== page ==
DR. LEPISTO: This thing called grief
May 29, 2013
What is this thing called grief? A fact of life? A question? A healing process? Yes, I say.
I reflect a lot these days, inquiring on and observing my own process of grief over my friend Zachariah's death April 10, wondering what this is. I want to be alone, then suddenly I want to be with certain people. Lately, I surge from gratitude to anger, sadness, disappointment, relief and back to gratitude. I put on sad music in my playlist called "Makes Me Cry," which I'm quite sure would sound like morbid death bells to some. There, I just put it on again. Fascinating.
I really didn't know much about death prior to this event. Do you? Yes, my grandmother died at age 92, two uncles several summers ago, my adopted dog, Elvis, and some of my patients. These were sad events and milestones in my life, but they just do not pack the punch that this loss so close to home has brought or what it brings up in me.
I am thinking back to things I said to people who had losses in their own lives. Did I speak in kind words in the language of grief that they understood? While I'm sure I wasn't rude or insensitive, I certainly didn't have an attunement to the acute agony that comes with the loss of a loved one. In reality, there are few who seem to have a true understanding of this great mystery. A lovely quote in one of the excellent monthly issues I receive from Hospice and Palliative Care of Western Colorado states, "Nothing about death is quite as scary as the exhilarating terror of trying to accept life." — Barbara Davidson. Wow, Barbara!
My experience has been that our hospice does have the incredible resources and support as reputed. They have a gorgeous end-of-life facility, genuine volunteers, skilled personal counseling, a private and helpful closed grief group, the monthly newsletter and more. If you or a loved one are in need of this care yourselves, what are you waiting for? Is it your own fear of death keeping you from what you need? Or were simply not aware that such provision exists?
A mutual friend put her current state of existence well, saying that it feels like her brain has been "erased." Yes, that's accurate to my experience. One recent day my mother called to say that she had something she wanted me to pass it on to Zachariah's mother. I told her my memory was "a bit off" and so asked her to place it in my car so I wouldn't forget to bring it. Then I ended up driving another car. That's funny.
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Watching children grieve is a different experience, as children are far more likely to express grief through changes in behavior. While I do not have children, I am an uncle and I imagine that temper tantrums become far more understandable in this context for mom and dad. I have witnessed a 10-year-old friend of Zachariah's grieve in spurts. In a terribly wrenched voice, he will talk about how he never got to take the hike that Z had promised they would do again and then suddenly say, "Let's play cards!" Amazing. I am learning a thing or two from this kid.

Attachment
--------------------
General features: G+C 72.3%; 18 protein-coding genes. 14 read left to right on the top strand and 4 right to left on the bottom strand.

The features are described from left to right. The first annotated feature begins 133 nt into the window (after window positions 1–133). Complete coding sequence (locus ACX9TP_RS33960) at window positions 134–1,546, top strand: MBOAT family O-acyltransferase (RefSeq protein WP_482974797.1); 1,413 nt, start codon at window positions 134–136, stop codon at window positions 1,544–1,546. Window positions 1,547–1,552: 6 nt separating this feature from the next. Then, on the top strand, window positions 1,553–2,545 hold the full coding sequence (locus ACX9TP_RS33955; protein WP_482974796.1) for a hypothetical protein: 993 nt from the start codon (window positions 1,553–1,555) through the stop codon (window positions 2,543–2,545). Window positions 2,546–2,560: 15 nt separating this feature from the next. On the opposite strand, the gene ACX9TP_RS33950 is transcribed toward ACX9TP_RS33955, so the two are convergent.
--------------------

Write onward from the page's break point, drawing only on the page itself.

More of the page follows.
I read a poem on Saturday at Zachariah's memorial, written just for him four days after his death. It turns out the author of the poem is a long lost classmate of mine from college, an amazing poet (ahundredfallingveils.com), and a new friend who came for a special fundraiser poetry reading organized by Z last year. It seems a fitting closure to this chapter of grief.
Through the Hourglass
It disappears, the shell,
just as you reach to pick
it up. The wave, indifferent
to value, draws it in.
The shell is more precious then.
Because it is gone.
Like when a dear one dies. It doesn't matter
if it were a surprise or something
expected. Suddenly, the last time
we saw them alive—maybe
holding a peach or sitting
in a chair—it doesn't matter
how simple the moment was,
we replay it with a golden hue,
as if every second of listening
to bird songs or talking
about the day's events
were precious. Remember the scent?
Remember the light as it fell just so?
Remember how normal it was.
As the normal is precious—
sitting under a tree, or walking
the beach choosing stones,
or washing dishes, making the bed,
or eating oatmeal with blueberries,
or answering the phone to hear
the other person say hello.
How easy, how impossible
to reach now for what never can be held.
For a moment we think we have it,
but our hands come up with only sand
and what's left of the tide running
through our fingers.
— April 14, 2013, by Rosemerry Wahtola Trommer
On to the next chapter.
Dr. Christopher Lepisto graduated as a naturopathic doctor (ND) from Bastyr University in Seattle, Wash. He is a native of Grand Junction and opened his practice here in 2004. Previously, Lepisto lived and worked in New Zealand, where he developed a special interest in indigenous herbal medicines. For more information, visit http://www.grandjunctionnaturopath.com or call 970-250-4104.
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